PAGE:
Yes, .NET 4 added the Task Parallel Library which, at a high level, adds support for:
- running parallel loops with
- create or run tasks using
Parallel.Invoke or the
- PLINQ (parallel LINQ to Objects)
Answering the update to the original question...
The TPL is the preferred way of writing parallel tasks using .NET 4. You can still create threadpool items yourself, and do all of the same "manual" threading techniques you could before. The thing to keep in mind is that the entire threadpool (and pretty much everything threading related) has been rewritten to take advantage of the TPL. This means that even if you create a threadpool item yourself you still end up using the TPL, even if you don't know it. The other thing to keep in mind is that the TPL is much more optimized, and will scale more appropriately based on the number of available processors.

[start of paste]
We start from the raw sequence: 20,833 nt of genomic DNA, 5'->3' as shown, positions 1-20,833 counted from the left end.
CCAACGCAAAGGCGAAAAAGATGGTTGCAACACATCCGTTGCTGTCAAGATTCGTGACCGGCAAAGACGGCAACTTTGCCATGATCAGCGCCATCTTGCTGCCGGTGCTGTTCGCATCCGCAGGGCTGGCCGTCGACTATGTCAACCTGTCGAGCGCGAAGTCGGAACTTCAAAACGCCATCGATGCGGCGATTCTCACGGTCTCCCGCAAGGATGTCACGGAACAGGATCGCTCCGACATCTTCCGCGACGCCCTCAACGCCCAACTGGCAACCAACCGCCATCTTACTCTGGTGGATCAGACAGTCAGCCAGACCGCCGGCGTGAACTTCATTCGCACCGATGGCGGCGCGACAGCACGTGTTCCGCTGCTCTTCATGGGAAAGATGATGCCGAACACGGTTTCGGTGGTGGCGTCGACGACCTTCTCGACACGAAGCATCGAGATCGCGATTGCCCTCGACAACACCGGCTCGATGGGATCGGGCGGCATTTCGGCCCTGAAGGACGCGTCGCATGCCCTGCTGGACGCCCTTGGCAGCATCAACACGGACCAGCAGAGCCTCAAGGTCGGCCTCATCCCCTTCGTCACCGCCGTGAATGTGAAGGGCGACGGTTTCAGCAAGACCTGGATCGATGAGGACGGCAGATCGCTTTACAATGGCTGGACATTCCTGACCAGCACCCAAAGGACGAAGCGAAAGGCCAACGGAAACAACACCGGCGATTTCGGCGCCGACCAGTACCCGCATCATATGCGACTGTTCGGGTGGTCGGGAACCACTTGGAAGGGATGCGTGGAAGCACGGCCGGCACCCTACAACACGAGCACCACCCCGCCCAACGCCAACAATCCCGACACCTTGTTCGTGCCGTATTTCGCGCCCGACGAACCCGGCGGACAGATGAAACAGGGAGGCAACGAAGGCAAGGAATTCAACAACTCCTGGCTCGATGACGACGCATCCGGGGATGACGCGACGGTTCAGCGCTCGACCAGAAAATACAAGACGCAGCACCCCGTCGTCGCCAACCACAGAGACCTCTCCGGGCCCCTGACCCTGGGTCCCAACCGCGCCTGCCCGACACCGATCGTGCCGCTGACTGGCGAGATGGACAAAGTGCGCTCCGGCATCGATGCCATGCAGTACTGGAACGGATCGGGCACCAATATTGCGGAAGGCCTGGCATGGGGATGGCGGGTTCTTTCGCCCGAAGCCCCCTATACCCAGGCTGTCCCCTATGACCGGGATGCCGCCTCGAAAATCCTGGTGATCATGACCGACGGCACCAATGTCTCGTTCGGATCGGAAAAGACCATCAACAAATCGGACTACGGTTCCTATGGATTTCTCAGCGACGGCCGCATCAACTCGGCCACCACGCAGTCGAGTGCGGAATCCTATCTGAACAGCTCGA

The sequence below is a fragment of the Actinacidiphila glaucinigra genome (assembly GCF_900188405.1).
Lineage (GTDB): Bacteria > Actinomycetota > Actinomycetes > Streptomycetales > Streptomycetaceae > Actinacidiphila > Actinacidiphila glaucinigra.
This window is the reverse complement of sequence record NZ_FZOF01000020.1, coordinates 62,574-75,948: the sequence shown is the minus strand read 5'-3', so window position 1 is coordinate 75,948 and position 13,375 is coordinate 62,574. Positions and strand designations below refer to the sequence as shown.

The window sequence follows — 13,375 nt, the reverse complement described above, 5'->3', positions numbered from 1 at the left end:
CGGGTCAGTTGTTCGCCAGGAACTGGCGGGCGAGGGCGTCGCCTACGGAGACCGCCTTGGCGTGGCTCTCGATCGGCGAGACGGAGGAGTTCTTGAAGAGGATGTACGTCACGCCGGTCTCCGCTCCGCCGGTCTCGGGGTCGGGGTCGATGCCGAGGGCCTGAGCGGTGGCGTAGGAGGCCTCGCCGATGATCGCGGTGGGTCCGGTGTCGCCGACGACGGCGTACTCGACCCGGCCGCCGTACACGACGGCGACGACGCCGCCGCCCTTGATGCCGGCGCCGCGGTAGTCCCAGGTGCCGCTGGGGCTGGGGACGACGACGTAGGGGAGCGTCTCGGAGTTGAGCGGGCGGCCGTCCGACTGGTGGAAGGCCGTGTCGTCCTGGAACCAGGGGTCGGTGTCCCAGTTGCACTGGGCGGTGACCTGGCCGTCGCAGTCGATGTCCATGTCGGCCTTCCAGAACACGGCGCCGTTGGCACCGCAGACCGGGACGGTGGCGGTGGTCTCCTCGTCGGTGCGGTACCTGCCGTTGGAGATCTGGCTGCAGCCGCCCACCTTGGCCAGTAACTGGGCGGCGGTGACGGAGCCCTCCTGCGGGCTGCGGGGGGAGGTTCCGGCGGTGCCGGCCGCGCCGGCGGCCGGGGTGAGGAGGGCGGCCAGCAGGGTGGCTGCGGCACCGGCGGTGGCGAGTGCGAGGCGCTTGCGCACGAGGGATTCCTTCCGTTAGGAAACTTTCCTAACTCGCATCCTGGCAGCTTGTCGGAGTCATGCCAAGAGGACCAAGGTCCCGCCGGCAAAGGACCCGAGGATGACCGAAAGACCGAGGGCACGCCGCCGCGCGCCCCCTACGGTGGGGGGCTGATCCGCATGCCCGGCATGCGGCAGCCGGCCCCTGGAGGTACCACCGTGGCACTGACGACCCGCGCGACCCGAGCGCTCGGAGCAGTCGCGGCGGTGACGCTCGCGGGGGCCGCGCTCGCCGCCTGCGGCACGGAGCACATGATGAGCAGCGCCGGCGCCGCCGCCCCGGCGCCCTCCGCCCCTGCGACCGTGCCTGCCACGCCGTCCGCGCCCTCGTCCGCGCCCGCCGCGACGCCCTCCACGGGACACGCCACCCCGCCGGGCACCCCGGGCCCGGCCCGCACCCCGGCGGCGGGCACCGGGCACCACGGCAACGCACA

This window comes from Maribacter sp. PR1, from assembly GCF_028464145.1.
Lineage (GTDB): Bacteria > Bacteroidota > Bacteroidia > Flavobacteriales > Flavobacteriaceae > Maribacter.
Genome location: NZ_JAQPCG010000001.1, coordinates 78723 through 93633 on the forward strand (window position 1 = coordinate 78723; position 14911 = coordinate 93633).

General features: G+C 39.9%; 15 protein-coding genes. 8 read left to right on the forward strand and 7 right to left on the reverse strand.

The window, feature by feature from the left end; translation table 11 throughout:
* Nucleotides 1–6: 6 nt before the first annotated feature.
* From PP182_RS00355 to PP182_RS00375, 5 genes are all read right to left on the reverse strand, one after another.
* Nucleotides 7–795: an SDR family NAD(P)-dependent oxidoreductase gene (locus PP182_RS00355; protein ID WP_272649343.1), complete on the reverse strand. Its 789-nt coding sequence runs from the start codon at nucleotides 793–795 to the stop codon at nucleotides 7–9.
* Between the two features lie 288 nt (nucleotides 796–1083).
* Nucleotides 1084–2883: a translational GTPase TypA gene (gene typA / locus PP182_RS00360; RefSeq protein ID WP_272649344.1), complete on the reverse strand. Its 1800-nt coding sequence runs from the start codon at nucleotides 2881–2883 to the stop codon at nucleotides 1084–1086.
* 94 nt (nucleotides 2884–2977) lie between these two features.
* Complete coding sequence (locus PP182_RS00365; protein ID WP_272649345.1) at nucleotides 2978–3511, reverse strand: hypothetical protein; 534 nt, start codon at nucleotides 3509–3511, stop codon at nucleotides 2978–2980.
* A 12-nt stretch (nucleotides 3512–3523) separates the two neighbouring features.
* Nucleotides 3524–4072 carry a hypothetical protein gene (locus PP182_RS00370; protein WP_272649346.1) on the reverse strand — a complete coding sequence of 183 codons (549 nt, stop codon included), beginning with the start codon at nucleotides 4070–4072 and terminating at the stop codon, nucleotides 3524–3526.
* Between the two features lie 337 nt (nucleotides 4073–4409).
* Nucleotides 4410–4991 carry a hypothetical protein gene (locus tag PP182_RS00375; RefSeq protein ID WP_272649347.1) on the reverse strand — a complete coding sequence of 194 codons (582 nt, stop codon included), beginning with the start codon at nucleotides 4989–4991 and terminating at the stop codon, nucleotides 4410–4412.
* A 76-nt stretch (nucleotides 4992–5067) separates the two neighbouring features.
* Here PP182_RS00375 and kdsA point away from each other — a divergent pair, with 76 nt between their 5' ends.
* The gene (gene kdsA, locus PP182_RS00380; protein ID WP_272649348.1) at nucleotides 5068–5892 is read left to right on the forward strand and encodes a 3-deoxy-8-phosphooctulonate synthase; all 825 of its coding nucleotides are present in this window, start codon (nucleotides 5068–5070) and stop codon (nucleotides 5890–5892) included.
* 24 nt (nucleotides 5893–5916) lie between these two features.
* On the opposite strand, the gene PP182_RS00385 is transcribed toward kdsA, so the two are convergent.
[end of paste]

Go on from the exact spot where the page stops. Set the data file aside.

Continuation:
As for knowing what situation each of them would be best suited for, there is no "silver bullet" answer. If you were previously queueing your own threadpool item (or otherwise doing something multi-threaded) you can modify that portion of your code to use the TPL without any consequences.
For things like parallel loops or parallel queries, you will need to analyze the code and the execution of that code to determine if it is appropriate to be parallelized.